Everyone has made mistakes, and our parents are no exception to this. Some mistakes can be corrected, others just need to be tread through and just deal with them. But what about retirement? Specifically, what if your parents have no retirement savings or plan in place?
Retirement savings is something that is pushed on a person the very second that they turn into an adult. It’s a big deal and you have to prepare yourself for it. Not just to live comfortably from your 70s onwards, but to also prepare in case you’re too sick to take care of yourself.
There are a lot of beliefs and opinions when it comes to saving for retirement such as “what’s the point if the cost of living is already too high?” or “I might not make it to retirement so why bother saving” and while that may be true, you just don’t know how your health will be in the future or how long you’ll live for. So, it’s vital to have a retirement plan in place to cover all outcomes.
So, what about your parents? What if they’re not prepared financially for retirement? How can you help them without putting yourself at any risk?
Firstly, have a discussion with your parents to see if they actually have no retirement savings
Do you know for sure that your parents don’t have any financial plan for retirement? Unless they have openly told you this, then perhaps they do actually have a plan in place and you are just presuming the worst? It’s very normal for Brits to not discuss finances openly, so maybe they’ve just never discussed it with you. It’s an important topic though, and if they are nearing retirement age or discussing it, then perhaps it’s time to openly ask and have a retirement conversation. Talking to parents about savings and retirement can be a tough conversation. But it is important to have that conversation, because if they don’t have any retirement savings, you may need to step in and help them financially which impacts you and your future.
Here are some ways to talk to them about their retirement:
Ask them how they feel about retirement and if they plan on working in the future.
Talk to them about what they want to do after they retire and what life would be like without work.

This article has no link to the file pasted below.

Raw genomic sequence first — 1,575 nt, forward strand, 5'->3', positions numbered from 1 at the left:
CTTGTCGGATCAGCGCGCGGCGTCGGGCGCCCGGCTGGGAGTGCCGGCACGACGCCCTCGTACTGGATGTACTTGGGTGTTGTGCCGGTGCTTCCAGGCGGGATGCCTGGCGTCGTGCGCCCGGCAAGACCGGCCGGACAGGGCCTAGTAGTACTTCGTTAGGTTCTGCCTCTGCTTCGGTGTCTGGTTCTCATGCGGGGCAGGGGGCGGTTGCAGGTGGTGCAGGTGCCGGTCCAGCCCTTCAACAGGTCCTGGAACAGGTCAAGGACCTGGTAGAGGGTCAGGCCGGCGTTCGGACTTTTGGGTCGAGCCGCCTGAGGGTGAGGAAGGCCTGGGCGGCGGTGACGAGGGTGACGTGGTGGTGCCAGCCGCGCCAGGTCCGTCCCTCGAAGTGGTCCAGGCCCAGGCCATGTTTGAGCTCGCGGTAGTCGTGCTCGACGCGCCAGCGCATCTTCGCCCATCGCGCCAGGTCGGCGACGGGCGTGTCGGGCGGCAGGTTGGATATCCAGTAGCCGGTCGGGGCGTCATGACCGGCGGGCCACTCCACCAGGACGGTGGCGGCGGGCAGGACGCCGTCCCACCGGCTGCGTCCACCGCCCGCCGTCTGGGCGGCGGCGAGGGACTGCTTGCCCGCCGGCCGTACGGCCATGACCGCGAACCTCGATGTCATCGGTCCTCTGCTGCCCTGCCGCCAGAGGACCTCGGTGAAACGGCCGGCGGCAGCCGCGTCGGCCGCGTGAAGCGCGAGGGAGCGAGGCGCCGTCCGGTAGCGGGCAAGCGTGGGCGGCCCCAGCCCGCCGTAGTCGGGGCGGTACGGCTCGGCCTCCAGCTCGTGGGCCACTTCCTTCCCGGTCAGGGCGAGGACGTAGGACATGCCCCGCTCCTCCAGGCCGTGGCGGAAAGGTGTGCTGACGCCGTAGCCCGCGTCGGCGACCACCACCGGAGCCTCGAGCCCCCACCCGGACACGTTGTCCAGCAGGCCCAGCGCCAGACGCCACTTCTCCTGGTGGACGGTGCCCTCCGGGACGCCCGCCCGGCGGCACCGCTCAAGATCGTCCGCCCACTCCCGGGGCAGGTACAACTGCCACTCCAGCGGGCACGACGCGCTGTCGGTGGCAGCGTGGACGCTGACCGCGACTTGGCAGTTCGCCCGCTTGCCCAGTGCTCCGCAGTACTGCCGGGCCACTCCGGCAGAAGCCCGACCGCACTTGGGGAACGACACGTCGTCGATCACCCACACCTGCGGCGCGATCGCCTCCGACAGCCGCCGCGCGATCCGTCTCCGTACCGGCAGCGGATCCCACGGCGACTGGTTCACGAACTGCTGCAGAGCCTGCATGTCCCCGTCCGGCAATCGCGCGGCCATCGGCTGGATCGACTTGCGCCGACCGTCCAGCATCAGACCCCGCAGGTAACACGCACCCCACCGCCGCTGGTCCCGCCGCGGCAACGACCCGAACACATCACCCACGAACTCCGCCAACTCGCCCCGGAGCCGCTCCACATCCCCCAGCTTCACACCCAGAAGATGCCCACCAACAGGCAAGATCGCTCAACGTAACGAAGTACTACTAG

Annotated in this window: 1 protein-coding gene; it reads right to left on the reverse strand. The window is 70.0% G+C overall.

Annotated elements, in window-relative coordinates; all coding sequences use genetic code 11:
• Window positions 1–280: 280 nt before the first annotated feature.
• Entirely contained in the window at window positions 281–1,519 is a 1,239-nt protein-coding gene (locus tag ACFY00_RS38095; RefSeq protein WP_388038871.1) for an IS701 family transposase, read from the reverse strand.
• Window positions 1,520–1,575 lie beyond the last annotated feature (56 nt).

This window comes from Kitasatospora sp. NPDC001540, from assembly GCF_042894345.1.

Ask them how much money would be enough for a comfortable retirement, where it should come from, and how much of it is already saved up.
The most important thing about talking to your parents about retirement is to not make them feel bad. It might not be their fault that they have no savings. Stay open minded and don’t play the blame game. It's important to save as a parent, but sometimes life gets in the way.
Focus on providing them with the right information, so they can start saving for their future. It might not be too late for them to start saving!
Don’t rely on the state pension alone as it might not be enough, especially if they plan on having a comfortable retirement without penny watching.
Early retirement is not a rite of passage
While the traditional retirement age is 65, it's no longer set in stone. A number of factors have come together to change the concept of retirement in recent years: the 2008 recession, increased life expectancy, and the rise of technology-based careers.
Some people may find that they can stay in the workforce for longer because they enjoy their job so much, while others may find that they are able to retire early because they have saved up enough money over time or because their company offers them an early retirement package.
Early retirement may sound like a dream come true, but many people seem to think that early retirement is a rite of passage. They think that they should be able to retire in their 50s or 60s and enjoy all the benefits of a life without work after grinding for 30-40 years. But this is not always the best decision and it’s certainly not something we are all automatically entitled to.
If your parents are discussing early retirement, but you’re not confident they have a sufficient retirement plan in place, then it could cause serious issues. Early retirement is not always a good idea and it can have some serious consequences for health, finances, and relationships. If your parents run out of money then you may have to financially support them for years or even decades. This is why it’s important to discuss their retirement plans as it could affect your own financial future.
The main concern is whether someone can afford to retire early or not. If your parents wish to retire at 50 or even 60, then they have to accept they may live to 90 or even 100. Can their retirement savings last 40 or 50 years? They may feel fit and well now, but what if their health declines in 20 or 30 years and they can’t support their own care needs?
Unfortunately there seems to be some people who retire in their 50s or 60s, who could carry on working, but believe they have the right to retire even if they don’t have the finances to back up their decision. This can land people in serious financial difficulty if a proper retirement plan is not in place or result in family members picking up the bill in their later years.